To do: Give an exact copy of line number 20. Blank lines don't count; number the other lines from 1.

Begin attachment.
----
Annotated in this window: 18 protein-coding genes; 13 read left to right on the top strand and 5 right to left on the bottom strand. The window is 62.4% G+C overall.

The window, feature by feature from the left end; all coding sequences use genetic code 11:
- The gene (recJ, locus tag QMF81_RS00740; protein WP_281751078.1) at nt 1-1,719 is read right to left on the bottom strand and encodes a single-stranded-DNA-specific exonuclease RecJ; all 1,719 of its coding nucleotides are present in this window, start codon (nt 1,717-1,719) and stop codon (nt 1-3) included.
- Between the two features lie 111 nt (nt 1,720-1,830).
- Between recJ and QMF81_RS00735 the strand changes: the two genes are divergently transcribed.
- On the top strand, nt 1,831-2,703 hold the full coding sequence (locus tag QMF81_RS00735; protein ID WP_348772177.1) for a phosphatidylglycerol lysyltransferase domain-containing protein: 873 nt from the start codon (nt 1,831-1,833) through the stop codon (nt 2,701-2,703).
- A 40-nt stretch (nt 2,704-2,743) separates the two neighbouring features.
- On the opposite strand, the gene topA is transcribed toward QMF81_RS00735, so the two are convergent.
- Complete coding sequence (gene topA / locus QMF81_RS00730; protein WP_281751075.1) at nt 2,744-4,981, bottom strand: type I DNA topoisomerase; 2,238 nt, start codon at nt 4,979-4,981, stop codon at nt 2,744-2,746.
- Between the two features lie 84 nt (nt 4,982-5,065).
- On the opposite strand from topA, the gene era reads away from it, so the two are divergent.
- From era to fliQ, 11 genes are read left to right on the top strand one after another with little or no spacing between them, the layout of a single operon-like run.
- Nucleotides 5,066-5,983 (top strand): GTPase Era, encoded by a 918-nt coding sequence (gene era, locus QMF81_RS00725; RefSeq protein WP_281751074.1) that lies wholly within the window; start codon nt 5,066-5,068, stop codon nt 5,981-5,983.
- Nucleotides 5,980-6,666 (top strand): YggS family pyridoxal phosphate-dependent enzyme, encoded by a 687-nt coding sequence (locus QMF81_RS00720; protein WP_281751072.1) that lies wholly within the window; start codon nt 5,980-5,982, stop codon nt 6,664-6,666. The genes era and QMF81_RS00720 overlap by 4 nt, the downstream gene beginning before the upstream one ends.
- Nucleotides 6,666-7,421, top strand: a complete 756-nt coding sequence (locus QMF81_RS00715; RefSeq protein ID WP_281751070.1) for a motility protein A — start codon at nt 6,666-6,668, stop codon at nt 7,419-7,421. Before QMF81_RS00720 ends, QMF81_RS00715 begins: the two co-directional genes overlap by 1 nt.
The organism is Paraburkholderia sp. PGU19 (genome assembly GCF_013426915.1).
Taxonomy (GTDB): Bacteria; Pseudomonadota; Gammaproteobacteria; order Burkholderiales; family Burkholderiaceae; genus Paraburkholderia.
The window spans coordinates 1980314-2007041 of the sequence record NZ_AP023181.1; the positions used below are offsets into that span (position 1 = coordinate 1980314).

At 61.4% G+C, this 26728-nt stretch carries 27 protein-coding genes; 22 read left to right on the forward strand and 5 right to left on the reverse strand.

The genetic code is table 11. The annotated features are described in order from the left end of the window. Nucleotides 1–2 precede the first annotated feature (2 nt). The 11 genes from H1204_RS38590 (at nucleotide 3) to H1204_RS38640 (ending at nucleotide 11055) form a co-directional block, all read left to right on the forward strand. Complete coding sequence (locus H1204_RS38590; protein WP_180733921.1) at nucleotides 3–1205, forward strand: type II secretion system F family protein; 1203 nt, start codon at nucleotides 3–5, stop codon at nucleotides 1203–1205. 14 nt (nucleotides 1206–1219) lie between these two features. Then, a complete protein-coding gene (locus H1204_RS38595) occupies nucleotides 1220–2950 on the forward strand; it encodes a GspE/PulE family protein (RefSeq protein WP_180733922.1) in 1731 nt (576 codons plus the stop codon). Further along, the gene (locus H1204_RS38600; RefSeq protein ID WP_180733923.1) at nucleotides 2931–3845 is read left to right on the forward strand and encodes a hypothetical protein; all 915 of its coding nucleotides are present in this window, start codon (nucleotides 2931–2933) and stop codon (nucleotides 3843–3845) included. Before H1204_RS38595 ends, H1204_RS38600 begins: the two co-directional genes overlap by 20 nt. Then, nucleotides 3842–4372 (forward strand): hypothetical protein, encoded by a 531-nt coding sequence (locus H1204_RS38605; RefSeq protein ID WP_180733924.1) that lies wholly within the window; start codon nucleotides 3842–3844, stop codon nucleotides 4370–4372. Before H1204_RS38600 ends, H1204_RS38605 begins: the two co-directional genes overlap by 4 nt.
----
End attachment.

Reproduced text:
The genetic code is table 11. The annotated features are described in order from the left end of the window. Nucleotides 1–2 precede the first annotated feature (2 nt). The 11 genes from H1204_RS38590 (at nucleotide 3) to H1204_RS38640 (ending at nucleotide 11055) form a co-directional block, all read left to right on the forward strand. Complete coding sequence (locus H1204_RS38590; protein WP_180733921.1) at nucleotides 3–1205, forward strand: type II secretion system F family protein; 1203 nt, start codon at nucleotides 3–5, stop codon at nucleotides 1203–1205. 14 nt (nucleotides 1206–1219) lie between these two features. Then, a complete protein-coding gene (locus H1204_RS38595) occupies nucleotides 1220–2950 on the forward strand; it encodes a GspE/PulE family protein (RefSeq protein WP_180733922.1) in 1731 nt (576 codons plus the stop codon). Further along, the gene (locus H1204_RS38600; RefSeq protein ID WP_180733923.1) at nucleotides 2931–3845 is read left to right on the forward strand and encodes a hypothetical protein; all 915 of its coding nucleotides are present in this window, start codon (nucleotides 2931–2933) and stop codon (nucleotides 3843–3845) included. Before H1204_RS38595 ends, H1204_RS38600 begins: the two co-directional genes overlap by 20 nt. Then, nucleotides 3842–4372 (forward strand): hypothetical protein, encoded by a 531-nt coding sequence (locus H1204_RS38605; RefSeq protein ID WP_180733924.1) that lies wholly within the window; start codon nucleotides 3842–3844, stop codon nucleotides 4370–4372. Before H1204_RS38600 ends, H1204_RS38605 begins: the two co-directional genes overlap by 4 nt.